The pace of vaccine deployment around the world is giving investors the opportunity to profit from the $6.6 trillion a day currency market.

According to a Bloomberg study of the 15 largest economies with publicly available vaccination data, of the 5 leading countries in the fight against Covid-19, 4 saw their currencies appreciate against USD in January. Vaccination progress in the UK is offsetting the rate of new Covid-19 infections and is enough to push GBP higher while the slow rollout of a vaccine in the EU is putting EUR in trouble. And these moves have made the picture of the USD more difficult to observe.

As the pandemic changes the landscape of currency trading, one thing is becoming clear: Gone are the days when interest rate prospects and growth arbitrage were prominent drivers of strategies. deal. Instead, it is the implementation of vaccinations in the countries that are leading the trading signals.

Vaccine War Winners

Many traders see defeating the virus as a prerequisite for a country to restart its economy, strengthening the local currency, thereby heightening the importance of a vaccine deployment.

For example, the AUD fell against its peer currency, the NZD, last week after Germany questioned the effectiveness of AstraZeneca's vaccine, which is part of Australia's vaccination program.

But the relationship between vaccines and currency is most apparent in the UK, which ranked near the top in a Bloomberg study of three variables: cumulative progress in vaccinations, speed with the declaration, and the offset of new infections.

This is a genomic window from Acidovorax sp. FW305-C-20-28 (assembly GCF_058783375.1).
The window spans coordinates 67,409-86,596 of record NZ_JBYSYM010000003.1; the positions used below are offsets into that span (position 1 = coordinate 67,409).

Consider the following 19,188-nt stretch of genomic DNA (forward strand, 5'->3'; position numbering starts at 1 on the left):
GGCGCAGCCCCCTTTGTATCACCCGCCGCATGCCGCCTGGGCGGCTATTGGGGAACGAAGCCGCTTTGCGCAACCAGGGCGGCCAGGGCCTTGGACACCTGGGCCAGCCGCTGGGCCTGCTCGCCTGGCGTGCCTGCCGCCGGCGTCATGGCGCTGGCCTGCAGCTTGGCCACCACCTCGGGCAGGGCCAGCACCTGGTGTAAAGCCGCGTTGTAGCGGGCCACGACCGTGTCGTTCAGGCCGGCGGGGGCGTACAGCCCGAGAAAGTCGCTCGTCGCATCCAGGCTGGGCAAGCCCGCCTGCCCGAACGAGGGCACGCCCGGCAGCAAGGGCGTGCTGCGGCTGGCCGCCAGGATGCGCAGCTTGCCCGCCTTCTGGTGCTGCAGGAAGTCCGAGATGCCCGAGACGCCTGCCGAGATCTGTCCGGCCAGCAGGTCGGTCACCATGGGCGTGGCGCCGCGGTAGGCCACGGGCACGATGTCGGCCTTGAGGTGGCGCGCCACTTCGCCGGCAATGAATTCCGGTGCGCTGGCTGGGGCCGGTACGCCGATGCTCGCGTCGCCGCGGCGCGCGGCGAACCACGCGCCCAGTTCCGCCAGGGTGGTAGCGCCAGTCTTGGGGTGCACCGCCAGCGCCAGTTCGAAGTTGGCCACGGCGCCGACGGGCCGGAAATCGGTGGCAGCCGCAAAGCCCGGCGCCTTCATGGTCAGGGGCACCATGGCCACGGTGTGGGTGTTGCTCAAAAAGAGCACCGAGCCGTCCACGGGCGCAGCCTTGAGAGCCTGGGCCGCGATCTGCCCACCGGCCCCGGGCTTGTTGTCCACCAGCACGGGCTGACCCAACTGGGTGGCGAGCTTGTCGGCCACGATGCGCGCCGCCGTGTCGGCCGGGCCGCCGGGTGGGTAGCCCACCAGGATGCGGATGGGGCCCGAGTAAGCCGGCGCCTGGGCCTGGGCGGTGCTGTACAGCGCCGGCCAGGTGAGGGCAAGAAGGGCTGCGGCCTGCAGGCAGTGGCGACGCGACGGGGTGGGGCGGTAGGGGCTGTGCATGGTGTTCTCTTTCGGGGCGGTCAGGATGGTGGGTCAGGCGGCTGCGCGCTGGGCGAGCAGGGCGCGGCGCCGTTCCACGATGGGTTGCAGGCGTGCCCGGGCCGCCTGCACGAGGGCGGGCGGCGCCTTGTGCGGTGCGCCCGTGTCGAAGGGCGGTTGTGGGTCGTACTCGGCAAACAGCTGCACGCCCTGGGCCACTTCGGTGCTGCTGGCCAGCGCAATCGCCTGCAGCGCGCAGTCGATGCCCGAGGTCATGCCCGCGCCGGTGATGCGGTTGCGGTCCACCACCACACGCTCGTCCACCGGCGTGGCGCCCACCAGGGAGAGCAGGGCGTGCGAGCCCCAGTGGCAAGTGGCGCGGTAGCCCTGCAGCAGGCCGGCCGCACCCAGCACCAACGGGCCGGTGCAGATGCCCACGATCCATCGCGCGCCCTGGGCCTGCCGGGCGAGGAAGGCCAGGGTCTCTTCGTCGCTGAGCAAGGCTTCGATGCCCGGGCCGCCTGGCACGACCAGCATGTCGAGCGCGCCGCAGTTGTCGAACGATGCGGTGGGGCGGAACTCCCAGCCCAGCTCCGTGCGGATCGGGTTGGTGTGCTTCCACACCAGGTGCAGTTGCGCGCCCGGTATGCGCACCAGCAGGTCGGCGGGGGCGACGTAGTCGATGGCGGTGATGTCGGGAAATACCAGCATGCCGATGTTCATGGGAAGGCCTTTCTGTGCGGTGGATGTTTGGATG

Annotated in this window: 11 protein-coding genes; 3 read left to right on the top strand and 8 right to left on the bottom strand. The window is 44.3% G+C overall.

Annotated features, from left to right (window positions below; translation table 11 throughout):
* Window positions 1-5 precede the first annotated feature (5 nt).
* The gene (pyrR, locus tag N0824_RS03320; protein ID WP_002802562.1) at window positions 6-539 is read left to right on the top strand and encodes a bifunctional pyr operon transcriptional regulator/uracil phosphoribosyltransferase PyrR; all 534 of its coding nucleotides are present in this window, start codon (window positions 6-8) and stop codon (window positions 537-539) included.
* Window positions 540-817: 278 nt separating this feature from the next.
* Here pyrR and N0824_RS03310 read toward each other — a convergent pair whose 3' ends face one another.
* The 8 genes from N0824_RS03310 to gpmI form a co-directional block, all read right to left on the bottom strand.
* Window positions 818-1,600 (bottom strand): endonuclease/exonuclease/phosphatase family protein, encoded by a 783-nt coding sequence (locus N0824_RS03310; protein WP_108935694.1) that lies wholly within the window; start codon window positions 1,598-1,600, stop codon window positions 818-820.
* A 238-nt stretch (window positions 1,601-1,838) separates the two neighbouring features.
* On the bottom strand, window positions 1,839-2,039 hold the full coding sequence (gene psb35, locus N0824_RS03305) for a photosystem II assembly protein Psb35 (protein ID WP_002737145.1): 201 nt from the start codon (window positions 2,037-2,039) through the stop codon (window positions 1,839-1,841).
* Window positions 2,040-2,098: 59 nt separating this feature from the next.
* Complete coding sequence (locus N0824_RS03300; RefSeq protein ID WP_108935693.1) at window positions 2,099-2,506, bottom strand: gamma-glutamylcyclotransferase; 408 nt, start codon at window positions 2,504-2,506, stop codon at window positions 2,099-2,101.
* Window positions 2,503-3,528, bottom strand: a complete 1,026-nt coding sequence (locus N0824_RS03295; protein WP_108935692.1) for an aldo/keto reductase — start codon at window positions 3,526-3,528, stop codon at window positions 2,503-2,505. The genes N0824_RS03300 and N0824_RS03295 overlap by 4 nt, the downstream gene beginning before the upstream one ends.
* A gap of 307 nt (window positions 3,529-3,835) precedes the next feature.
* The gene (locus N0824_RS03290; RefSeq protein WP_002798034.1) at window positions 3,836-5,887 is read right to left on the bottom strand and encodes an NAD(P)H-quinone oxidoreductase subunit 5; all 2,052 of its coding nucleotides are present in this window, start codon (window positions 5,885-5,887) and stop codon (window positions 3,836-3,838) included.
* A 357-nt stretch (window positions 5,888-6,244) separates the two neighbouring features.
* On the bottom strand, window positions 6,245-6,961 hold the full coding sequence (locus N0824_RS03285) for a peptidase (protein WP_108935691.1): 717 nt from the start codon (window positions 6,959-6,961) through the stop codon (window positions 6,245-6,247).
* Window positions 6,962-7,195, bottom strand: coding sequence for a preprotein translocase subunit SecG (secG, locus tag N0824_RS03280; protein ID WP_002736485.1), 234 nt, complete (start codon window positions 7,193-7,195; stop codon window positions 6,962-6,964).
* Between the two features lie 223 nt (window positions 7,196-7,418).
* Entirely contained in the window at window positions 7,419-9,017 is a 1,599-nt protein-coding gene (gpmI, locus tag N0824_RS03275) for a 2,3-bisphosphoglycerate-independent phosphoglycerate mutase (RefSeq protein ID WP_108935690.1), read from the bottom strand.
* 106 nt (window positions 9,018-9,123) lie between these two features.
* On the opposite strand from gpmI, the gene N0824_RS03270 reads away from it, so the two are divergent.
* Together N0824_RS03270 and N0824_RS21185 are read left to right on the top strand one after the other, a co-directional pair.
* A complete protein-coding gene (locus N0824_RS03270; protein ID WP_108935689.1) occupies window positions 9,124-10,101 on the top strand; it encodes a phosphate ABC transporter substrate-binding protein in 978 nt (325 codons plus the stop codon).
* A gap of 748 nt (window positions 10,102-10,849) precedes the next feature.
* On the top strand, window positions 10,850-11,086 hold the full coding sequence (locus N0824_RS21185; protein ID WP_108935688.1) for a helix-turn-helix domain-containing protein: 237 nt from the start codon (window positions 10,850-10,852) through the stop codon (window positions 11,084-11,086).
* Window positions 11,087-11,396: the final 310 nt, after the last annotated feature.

Estimated country ranking based on scores of disease and vaccine tracking criteria.

As of Wednesday, the UK had injected 15.8 doses per 100 people, higher than 10.7 in the US and 3.2 in the EU. And this is giving the advantage of shorting EUR against GBP.

It could also boost the dollar because while the US continues to lead the world in new coronavirus cases, this has been offset by the positive impact of the vaccine, since the introduction of vaccination. promoted in mid-December.

Nordea's Martin Enlund sees vaccine divergence as one of the reasons US growth expectations have risen relative to the eurozone, while Standard Chartered strategists Steven Englander and Geoff Kendrick point out that the EU's lag in vaccine deployment is a downside risk to their forecast for euro strength this quarter.

Another perspective.

However, while some traders see the progress of a vaccine as a direct boon for a given currency, others see it differently.

For Brandywine's Jack McIntyre, a rapid vaccine rollout in the US, especially in tandem with one in China could really weaken the dollar. That's because success in these two countries will likely spur a global recovery, keeping investors away from havens like the USD.